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I am going through "Programming from ground up". Now I have the following code, which should give 2 as minimum answer, but I am getting 0 as answer when I do echo $?.

    .section .data
    .long 3,67,34,222,56,87,9,2,88,22,11,66,900,0
    .section .text
    .globl _start
    movl $0,%edi
    movl data_items(,%edi,4),%eax
    movl %eax,%ebx
     cmpl $0,%eax
     je loop_exit
 incl %edi
 movl data_items(,%edi,4),%eax
 cmpl %ebx,%eax
 jg start_loop
 movl %eax,%ebx
 jmp start_loop
        movl $1,%eax
        int $0x80 
share|improve this question
As a rule of thumb in assembly program, you need TONS of comments. Some people recommend 1 per line, which may be a little much, but is still not too far off. –  samoz Jun 24 '09 at 12:37
When working for IBM, in 1986, I was told to have at least one line of comment per line of code of Assembly. This was a requirement to allow less-technical people to read the source code. –  Wim ten Brink Jun 24 '09 at 12:49

2 Answers 2

up vote 1 down vote accepted

well, 0 is less than 2

Since you are JG'ing your going back to the loop if the value in eax is greater than the current ebx, also looks like the zero is used as an exit code in these lines

cmpl $0,%eax
je loop_exit

So in this case when you hit the zero in the list, it is effectively the lowest number AND the exit condition

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very true, I just realized while debugging –  kost Jun 24 '09 at 13:11
The loop will exit without moving $0 into ebx. ebx will still contain the lowest value in the list –  Kieveli Jun 24 '09 at 13:18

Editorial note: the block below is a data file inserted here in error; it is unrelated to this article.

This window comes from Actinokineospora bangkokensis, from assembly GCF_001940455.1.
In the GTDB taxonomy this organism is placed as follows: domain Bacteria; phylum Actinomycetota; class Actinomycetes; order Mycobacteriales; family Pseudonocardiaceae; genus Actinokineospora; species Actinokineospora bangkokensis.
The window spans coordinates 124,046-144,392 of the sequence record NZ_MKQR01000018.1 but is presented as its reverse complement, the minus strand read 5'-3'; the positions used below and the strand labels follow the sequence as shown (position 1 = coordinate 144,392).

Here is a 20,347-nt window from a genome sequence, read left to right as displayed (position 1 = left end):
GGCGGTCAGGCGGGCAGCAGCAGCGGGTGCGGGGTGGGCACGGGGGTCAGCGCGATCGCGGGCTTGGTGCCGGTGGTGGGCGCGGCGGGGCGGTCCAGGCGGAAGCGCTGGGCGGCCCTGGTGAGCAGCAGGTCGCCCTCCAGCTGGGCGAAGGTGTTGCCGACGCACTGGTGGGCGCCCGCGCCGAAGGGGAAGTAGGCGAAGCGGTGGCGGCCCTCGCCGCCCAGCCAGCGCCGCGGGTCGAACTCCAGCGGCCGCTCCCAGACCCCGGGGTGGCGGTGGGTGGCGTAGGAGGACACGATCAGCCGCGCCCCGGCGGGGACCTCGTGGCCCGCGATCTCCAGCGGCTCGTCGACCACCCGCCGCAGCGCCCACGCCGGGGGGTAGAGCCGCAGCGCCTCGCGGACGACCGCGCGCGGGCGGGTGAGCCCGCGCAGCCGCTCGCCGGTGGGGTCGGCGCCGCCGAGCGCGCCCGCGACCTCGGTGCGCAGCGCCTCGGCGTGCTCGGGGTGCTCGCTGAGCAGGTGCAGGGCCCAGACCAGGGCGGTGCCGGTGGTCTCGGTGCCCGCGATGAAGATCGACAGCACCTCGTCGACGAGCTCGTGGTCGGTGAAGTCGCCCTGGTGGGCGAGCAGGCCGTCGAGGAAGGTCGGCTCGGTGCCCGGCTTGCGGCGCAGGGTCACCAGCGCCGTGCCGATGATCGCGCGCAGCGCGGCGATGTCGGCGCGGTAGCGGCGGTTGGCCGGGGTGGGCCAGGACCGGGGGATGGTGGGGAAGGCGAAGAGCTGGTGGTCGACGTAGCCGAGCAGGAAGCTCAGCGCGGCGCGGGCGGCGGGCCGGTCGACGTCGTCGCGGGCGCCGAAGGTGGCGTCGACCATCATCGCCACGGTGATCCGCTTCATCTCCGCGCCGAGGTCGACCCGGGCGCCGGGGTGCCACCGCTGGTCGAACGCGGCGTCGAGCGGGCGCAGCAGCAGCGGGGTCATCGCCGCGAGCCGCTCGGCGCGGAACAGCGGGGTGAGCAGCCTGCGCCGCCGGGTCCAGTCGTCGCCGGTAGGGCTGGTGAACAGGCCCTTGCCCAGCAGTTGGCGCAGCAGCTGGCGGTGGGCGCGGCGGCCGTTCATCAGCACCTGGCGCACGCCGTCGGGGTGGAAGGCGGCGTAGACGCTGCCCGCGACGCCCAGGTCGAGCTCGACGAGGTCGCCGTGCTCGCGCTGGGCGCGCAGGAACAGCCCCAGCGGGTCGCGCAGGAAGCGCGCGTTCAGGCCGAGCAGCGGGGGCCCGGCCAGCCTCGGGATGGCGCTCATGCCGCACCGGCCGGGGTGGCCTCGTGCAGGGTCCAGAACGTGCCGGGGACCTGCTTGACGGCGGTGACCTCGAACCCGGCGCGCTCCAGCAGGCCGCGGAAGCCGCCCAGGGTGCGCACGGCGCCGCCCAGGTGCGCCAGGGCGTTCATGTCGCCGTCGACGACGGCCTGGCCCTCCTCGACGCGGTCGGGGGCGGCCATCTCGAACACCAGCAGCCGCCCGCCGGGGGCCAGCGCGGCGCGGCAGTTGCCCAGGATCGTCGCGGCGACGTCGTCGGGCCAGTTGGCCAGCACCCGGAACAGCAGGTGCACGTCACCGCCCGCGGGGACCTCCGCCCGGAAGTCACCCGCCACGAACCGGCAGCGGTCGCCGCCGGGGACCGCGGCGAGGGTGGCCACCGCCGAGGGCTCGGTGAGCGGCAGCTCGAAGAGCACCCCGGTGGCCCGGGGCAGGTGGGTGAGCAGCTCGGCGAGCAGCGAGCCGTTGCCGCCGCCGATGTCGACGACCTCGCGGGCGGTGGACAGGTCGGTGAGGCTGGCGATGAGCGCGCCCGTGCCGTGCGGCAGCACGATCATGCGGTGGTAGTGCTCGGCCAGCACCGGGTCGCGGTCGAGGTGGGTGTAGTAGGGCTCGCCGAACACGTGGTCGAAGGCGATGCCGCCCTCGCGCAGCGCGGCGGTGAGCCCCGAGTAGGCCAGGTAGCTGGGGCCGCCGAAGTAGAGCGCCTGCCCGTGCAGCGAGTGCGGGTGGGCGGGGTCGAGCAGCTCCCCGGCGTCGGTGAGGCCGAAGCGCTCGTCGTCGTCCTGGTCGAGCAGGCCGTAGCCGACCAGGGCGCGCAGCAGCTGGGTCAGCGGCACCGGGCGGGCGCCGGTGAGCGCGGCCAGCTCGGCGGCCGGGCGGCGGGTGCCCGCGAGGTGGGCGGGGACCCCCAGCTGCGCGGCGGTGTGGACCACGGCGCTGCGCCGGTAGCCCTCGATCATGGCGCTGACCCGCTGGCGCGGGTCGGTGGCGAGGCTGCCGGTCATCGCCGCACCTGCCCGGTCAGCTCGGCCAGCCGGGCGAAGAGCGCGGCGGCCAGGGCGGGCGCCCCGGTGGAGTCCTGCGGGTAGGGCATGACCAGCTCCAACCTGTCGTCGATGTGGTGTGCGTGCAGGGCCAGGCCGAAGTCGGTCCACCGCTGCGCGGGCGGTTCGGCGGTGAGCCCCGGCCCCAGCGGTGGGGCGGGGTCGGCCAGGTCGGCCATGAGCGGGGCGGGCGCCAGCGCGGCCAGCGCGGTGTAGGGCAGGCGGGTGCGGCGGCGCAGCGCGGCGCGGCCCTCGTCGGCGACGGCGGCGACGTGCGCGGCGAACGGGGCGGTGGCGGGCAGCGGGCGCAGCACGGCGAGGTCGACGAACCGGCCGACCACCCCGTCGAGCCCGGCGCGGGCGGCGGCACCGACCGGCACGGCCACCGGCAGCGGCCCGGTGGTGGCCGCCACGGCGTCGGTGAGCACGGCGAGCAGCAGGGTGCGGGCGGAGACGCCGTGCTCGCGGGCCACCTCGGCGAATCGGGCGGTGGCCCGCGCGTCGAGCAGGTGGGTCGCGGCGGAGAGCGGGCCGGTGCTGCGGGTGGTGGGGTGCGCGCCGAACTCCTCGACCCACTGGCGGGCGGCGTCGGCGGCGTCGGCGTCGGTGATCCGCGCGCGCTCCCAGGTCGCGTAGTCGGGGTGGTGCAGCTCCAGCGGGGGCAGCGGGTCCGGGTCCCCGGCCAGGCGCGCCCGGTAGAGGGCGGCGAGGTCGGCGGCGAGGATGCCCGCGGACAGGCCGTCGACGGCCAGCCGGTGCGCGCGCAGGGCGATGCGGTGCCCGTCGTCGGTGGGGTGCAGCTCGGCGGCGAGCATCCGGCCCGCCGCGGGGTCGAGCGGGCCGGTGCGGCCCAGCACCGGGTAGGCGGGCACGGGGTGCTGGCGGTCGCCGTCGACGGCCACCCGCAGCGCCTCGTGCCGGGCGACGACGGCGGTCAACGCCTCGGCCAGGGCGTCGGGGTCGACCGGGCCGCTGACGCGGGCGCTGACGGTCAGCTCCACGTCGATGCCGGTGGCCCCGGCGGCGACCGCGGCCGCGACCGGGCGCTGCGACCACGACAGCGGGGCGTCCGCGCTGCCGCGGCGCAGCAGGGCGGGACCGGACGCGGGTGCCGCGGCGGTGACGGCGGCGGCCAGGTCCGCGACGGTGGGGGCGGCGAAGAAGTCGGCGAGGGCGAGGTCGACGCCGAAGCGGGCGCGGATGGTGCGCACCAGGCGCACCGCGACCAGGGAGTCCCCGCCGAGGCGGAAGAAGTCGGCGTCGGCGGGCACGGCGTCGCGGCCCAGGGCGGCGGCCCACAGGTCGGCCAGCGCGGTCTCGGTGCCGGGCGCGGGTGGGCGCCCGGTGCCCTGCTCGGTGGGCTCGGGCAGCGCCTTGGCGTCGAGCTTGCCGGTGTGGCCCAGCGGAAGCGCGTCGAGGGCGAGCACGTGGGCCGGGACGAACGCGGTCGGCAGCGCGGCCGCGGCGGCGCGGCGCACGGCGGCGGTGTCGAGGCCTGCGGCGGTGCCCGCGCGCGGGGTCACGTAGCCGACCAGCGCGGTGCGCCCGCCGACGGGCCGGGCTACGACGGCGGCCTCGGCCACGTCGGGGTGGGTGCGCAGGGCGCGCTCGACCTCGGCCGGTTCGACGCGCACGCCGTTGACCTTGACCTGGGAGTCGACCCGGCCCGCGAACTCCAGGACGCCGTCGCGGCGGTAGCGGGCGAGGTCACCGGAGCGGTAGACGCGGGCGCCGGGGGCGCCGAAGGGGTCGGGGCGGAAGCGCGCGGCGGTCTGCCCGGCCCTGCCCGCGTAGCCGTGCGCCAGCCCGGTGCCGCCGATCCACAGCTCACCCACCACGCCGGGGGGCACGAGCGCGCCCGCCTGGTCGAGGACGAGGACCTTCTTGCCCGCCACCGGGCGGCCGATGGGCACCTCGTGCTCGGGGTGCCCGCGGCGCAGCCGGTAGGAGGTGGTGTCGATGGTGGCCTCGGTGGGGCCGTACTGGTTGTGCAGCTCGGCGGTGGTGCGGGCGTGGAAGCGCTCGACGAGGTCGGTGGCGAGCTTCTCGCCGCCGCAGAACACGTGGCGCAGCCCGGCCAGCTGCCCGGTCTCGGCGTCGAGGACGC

@ Kieveli: it will, at that point JG will not return to top of loop and the next line is movl %eax,%ebx, then it will go to top, see zero and exit –  curtisk Jun 24 '09 at 13:22
got it !! moved these 2 lines cmpl $0,%eax je loop_exit , after jg start_loop –  kost Jun 24 '09 at 13:27
good deal! fun fun! –  curtisk Jun 24 '09 at 16:49

You're not printing the result. You need to debug. ebx will contain the answer after the loop has executed.

I know the int 0x80 means to call an external function, but I'm not sure what the details are there. Ok.. according to a nice page on interrupt 0x80 and system call numbers, the $1 is an exit code.

It dosn't seem like you're printing the result. Ok, the basic format of a print statement is this:

int 21h

You would need to convert your result into characters, put them in memory, and then pass in the memory location to the 'int 21h' call which will print them to the screen.

Try some of these examples and see if they work for you.

Can you debug the code to verify what's going on?

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OP mentions echo $? which means he wants linux's, not DOS' API. Also, he doesn't print the value, but returns it as the exit status. –  Adrian Panasiuk Jun 24 '09 at 13:21
You're right... Then it should be fine left in ebx. As the 2nd argument to the exit. –  Kieveli Jun 24 '09 at 13:23
... or first argument as it were =) –  Kieveli Jun 24 '09 at 13:25

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